Sunday, June 15, 2008

Canada Lynx USFW to issue new report in July

The battle rages between trappers and the antis over who is responsible to obtain a ITP= incidental take permit. This ITP will allow trappers to use their tools in normal manners while allowing the state DNR's and Feds to set aside critical habitat.
So far I've yet to discover a ITP or conservation plan listed on the USFW web site.

Anyway, you look at it sportsmen are behind the wheel pretending to drive the actions and spent hundreds of thousands of dollars waiting to get screwed like Maine did.
Maine got such a great deal that in less than 3 months the antis came back and claimed trappers took 6 or 8 lynx, all released unharmed so we were told.
But the antis are not satisfied with the deal they agreed to last fall 2007.

Here is a short version of the new process. Please notice it is dated May 2, 2008

Shawn Sartorius 406-449-5225 ext 208
Diane Katzenberger 303-236-4578
EA 08- 44
Service to Provide Additional Opportunity to Comment on Proposal to Revise Critical Habitat for the Canada Lynx in July 2008
The U.S. Fish and Wildlife Service expects to release by July 2008 a draft economic analysis that will estimate the potential costs for conservation actions associated with the proposal to revise the amount of critical habitat designated under the Endangered Species Act (ESA) for the federally threatened Canada lynx. At that time, the Service will also reopen the public comment period on the proposed revised critical habitat rule. The new 30-day comment period will give interested parties an opportunity to comment on the draft economic analysis as well as provide information pertinent to the critical habitat proposal.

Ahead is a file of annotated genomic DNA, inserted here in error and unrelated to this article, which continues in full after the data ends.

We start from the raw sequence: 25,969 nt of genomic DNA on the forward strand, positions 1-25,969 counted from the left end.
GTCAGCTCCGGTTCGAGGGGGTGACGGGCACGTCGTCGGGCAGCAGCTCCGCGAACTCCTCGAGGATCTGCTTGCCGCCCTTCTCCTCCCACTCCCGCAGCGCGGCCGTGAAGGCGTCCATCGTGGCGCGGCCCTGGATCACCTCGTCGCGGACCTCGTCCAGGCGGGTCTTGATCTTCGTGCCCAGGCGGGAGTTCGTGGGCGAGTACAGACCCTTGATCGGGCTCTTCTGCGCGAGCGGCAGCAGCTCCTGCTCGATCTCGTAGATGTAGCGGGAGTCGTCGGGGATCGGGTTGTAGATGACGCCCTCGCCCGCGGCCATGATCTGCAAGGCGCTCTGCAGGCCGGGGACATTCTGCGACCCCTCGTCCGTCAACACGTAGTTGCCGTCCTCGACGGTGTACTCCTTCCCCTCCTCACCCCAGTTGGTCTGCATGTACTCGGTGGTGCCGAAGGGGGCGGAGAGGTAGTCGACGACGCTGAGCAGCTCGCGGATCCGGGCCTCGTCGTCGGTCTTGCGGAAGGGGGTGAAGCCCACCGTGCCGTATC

Public hearings requested during the initial public comment period will be conducted during the reopened public comment period. The dates, times, and places of those hearings will be announced in the Federal Register and local newspapers at least 15 days before the first hearing.

In total, the Service is proposing to designate approximately 42,753 square miles of habitat in portions of northern Maine, northeastern Minnesota, the Northern Rocky Mountains (northwestern Montana and northeastern Idaho), the Northern Cascades (north-central Washington), and the Greater Yellowstone Area (southwestern Montana and northwestern Wyoming).
Last updated: May 2, 2008


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